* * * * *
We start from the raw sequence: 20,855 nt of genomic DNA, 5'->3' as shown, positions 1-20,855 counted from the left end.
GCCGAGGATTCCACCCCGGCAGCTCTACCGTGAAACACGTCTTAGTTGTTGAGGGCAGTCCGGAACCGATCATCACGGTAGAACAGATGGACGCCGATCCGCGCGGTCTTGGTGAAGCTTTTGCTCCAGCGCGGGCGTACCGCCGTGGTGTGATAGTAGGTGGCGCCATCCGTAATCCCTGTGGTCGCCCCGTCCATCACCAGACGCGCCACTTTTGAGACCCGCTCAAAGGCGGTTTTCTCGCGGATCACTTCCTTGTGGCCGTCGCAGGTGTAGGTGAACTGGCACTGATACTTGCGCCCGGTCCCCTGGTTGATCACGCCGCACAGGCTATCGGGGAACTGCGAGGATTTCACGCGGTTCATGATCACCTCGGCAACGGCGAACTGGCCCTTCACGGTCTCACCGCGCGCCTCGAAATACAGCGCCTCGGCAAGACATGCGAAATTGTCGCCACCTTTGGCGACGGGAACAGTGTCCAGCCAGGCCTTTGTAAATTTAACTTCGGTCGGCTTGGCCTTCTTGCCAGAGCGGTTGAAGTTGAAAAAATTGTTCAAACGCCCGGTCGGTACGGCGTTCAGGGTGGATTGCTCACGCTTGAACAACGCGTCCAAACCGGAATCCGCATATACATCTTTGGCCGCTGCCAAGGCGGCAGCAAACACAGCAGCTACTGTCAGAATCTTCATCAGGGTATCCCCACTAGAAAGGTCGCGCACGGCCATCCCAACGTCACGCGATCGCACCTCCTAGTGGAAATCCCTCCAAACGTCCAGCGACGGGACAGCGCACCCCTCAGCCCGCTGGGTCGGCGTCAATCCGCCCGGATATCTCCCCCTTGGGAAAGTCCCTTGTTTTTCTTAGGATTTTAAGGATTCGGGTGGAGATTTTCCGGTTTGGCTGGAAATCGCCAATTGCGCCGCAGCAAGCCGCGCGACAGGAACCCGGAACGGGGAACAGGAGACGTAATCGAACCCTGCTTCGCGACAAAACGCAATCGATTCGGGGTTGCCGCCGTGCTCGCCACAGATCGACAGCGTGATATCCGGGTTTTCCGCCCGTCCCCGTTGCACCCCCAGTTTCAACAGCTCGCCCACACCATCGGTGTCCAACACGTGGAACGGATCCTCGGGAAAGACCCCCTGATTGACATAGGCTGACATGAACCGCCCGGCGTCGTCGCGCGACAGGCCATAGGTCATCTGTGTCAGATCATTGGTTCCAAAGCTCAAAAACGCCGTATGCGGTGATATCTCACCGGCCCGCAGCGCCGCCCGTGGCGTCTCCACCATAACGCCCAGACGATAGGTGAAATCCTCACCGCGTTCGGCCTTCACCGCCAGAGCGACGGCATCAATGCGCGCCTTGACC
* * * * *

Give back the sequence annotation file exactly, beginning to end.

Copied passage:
We start from the raw sequence: 20,855 nt of genomic DNA, 5'->3' as shown, positions 1-20,855 counted from the left end.
GCCGAGGATTCCACCCCGGCAGCTCTACCGTGAAACACGTCTTAGTTGTTGAGGGCAGTCCGGAACCGATCATCACGGTAGAACAGATGGACGCCGATCCGCGCGGTCTTGGTGAAGCTTTTGCTCCAGCGCGGGCGTACCGCCGTGGTGTGATAGTAGGTGGCGCCATCCGTAATCCCTGTGGTCGCCCCGTCCATCACCAGACGCGCCACTTTTGAGACCCGCTCAAAGGCGGTTTTCTCGCGGATCACTTCCTTGTGGCCGTCGCAGGTGTAGGTGAACTGGCACTGATACTTGCGCCCGGTCCCCTGGTTGATCACGCCGCACAGGCTATCGGGGAACTGCGAGGATTTCACGCGGTTCATGATCACCTCGGCAACGGCGAACTGGCCCTTCACGGTCTCACCGCGCGCCTCGAAATACAGCGCCTCGGCAAGACATGCGAAATTGTCGCCACCTTTGGCGACGGGAACAGTGTCCAGCCAGGCCTTTGTAAATTTAACTTCGGTCGGCTTGGCCTTCTTGCCAGAGCGGTTGAAGTTGAAAAAATTGTTCAAACGCCCGGTCGGTACGGCGTTCAGGGTGGATTGCTCACGCTTGAACAACGCGTCCAAACCGGAATCCGCATATACATCTTTGGCCGCTGCCAAGGCGGCAGCAAACACAGCAGCTACTGTCAGAATCTTCATCAGGGTATCCCCACTAGAAAGGTCGCGCACGGCCATCCCAACGTCACGCGATCGCACCTCCTAGTGGAAATCCCTCCAAACGTCCAGCGACGGGACAGCGCACCCCTCAGCCCGCTGGGTCGGCGTCAATCCGCCCGGATATCTCCCCCTTGGGAAAGTCCCTTGTTTTTCTTAGGATTTTAAGGATTCGGGTGGAGATTTTCCGGTTTGGCTGGAAATCGCCAATTGCGCCGCAGCAAGCCGCGCGACAGGAACCCGGAACGGGGAACAGGAGACGTAATCGAACCCTGCTTCGCGACAAAACGCAATCGATTCGGGGTTGCCGCCGTGCTCGCCACAGATCGACAGCGTGATATCCGGGTTTTCCGCCCGTCCCCGTTGCACCCCCAGTTTCAACAGCTCGCCCACACCATCGGTGTCCAACACGTGGAACGGATCCTCGGGAAAGACCCCCTGATTGACATAGGCTGACATGAACCGCCCGGCGTCGTCGCGCGACAGGCCATAGGTCATCTGTGTCAGATCATTGGTTCCAAAGCTCAAAAACGCCGTATGCGGTGATATCTCACCGGCCCGCAGCGCCGCCCGTGGCGTCTCCACCATAACGCCCAGACGATAGGTGAAATCCTCACCGCGTTCGGCCTTCACCGCCAGAGCGACGGCATCAATGCGCGCCTTGACC